If there is any lesson to be drawn from the movement of uprisings unleashed in December 2010 it is that nothing is predictable. The Brotherhood is in a bad way, but neither it nor “political Islam” are spent forces (whether it’s in analysts’ and academics’ interests or not); Sisi and the military who continue to form the backbone of the Egyptian republic have won for now, but his continued domination is hardly set in stone. When Mubarak stepped down, the army behaved as saviours and guardians of the people’s will, but some six months later revolutionaries were insulting them on the streets and things just went downhill from there.
Sisi has some extra cards up his leave to outlast Tantawi and Mursi in people’s affections – he has a big enemy to crush (Islamists, terrorists), he his facing down American pressure, he’s enabling the country to slowly get back on its feet, with a cooperative interior ministry that has refound itself after the ignominy of Jan 28, 2011 and all that followed. As for the Brotherhood, they ran in presidential elections after vowing never to do so, then the seemingly impossible happened when they won. Not only that, the military acquiesced in their victory and turned a blind eye to its violations. In other words: Nothing was predictable, nothing was permanent.
One of the more interesting observations about Sisi is that there is actually not much to him beyond warring against political Islam and promoting the kind of nationalist chauvinism instituted by Sadat and continued by Mubarak. His forays into the realm of ideas have involved pitting Islamist politics against nationalism – an argument that became fashionable in the UAE over the past year as a means of rubbishing the Brotherhood (they cleave to a foreign agenda, they are a fifth column, they are not loyal citizens of the state) and which advocates possibly got from Emiratis (it’s always been around but became more prominent). A couple of commentators have picked up on Sisi’s vision problem – Azmi Bishara on Al Jazeera and Fahmy Howeidy in a column the other day. Nasser had ideas and even his enemies inside Egypt developed a sneaking admiration for him from their jail cells.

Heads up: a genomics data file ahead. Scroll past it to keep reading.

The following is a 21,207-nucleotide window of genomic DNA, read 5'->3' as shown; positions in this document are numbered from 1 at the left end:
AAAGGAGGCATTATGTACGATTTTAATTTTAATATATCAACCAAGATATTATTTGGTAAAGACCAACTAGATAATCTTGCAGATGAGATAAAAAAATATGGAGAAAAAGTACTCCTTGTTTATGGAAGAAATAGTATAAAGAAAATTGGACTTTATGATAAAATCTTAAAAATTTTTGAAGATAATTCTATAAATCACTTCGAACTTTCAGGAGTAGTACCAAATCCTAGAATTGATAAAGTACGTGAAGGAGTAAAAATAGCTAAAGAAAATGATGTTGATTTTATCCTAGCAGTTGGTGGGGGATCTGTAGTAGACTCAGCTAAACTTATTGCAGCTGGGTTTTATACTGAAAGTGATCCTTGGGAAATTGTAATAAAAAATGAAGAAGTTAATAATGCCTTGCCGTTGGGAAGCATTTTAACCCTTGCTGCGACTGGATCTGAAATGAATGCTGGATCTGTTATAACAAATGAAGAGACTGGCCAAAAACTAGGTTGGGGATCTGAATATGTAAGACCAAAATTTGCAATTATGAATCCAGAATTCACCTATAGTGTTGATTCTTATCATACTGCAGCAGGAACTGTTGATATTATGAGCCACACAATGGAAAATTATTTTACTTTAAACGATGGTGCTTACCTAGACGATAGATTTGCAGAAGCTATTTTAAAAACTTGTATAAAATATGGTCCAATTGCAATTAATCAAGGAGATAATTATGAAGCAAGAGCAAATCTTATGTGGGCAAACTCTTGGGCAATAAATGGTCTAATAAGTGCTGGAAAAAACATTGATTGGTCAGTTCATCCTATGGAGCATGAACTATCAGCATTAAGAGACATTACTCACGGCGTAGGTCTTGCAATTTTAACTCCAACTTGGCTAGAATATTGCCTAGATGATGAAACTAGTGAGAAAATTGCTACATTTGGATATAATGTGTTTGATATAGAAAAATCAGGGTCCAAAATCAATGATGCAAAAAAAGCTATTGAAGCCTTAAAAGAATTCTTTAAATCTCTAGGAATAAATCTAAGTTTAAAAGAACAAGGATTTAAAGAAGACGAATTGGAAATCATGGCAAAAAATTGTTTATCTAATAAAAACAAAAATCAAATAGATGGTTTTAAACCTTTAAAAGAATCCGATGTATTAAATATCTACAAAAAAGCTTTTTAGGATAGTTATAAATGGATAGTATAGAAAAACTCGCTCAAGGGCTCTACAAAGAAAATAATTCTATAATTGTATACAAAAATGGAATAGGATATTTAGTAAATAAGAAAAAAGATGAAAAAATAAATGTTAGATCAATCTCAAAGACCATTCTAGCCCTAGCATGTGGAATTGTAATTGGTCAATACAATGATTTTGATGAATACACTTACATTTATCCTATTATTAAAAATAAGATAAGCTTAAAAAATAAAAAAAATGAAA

Sisi’s reliance upon the Gulf could also turn people against him. Last year the Saudi embassy was besieged by Egyptians angry over the treatment of an Egyptian national in Saudi Arabia, as well as a general sense that Mubarak had been way too tolerant of Al Saud haughtiness – encapsulated in the slogan that spread at the time “Toz fi Jalaltak” (Stuff You, Your Highness). Riyadh is for now sold as enabling Egyptian independence in the face of U.S. perfidy, but it looks like Riyadh paying the army to reestablish the pliant Mubarak state. Hatred for the United States – which derives from different motivations with different constituencies in Egypt – is about all that’s holding together Sisi’s support base and stopping a backlash against a return to Gulf vassal status.
Meanwhile, interim president Adly Mansour’s attack on Qatar reflected the fact that Qatar has indeed not shifted ground since the former emir stood down in place of his son Tamim, despite a widespread belief that Doha had “seen the light” and acknowledged the wisdom of older brother Saudi Arabia. On the contrary, Al Jazeera has returned to the feisty oppositionalism that made it such compulsive viewing before 2011. Egypt is being presented in much the similar manner as the revolt in Syria in its first months; grainy amateur videos caught on phones show late-night protests down streets that the official media pretends do not exist, with split screens and valiant names for days and weeks of civil disobedience.
There is no reason why Egypt would develop into a civil war scenario like Syria or Algeria because it does not have the terrain that supports conflict on that scale. The Islamist insurrection of the 1990s – which was limited – bears some resemblance to the situation now, as the car bomb attack against the interior minister on Thursday suggests. In both cases there is reason to believe that the security establishment decided to provoke conflict in order to crush a perceived latent threat to the system (see Montaser al-Zayat’s Hiwarat Mamnu’a). The main difference in terms of possible consequences, however, is that the phenonemon of the suicide bomb is prevalent now under the banner of a virulent, uber-violent Sunni jihadism that did not then exist. Car bombing has become a sophisticated industry, honed in Lebanon and Iraq. We are now in the post-9/11 and post-Iraq era formed by Bin Laden and Salafi sectarianism. The violence could be more frequent and more bloody, but it’s framework is more likely to remain “low-scale insurgench” than “civil war”.
That the state is dismantling the revolution, while maintaining lip service to it, is clear. While Mansour was vowing no military trials for civilians the other night, several cases were actually in process. The interior minister and the prime minister have made several references to Jan 28, 2011 as a day of chaos orchestrated by the Brotherhood that was wiped away by the security forces’ performance murdering nearly 700 people on August 14, 2013. Without Jan 28, does Jan 25 stand up on its own? The state would have it that Jan 25 was an honourable day of legitimate protest against excesses of Mubarak’s rule – though it’s not inconceivable that Jan 25 will face public renunciation too – but that three days later the march veered from its path.
For many activists, to deny Jan 28, when tens of thousands met the violence of the regime with an explosion of anger against symbols of the state, is to deny the essence of a revolutionary moment of rejection of a corrupt regime. The denial suggests the regime is capable of reforming itself. Effectively that is the slogan of the moment – that the regime has gone back to Jan 27, has heard the people, sidelined the Islamists, and is proceeding with orderly change.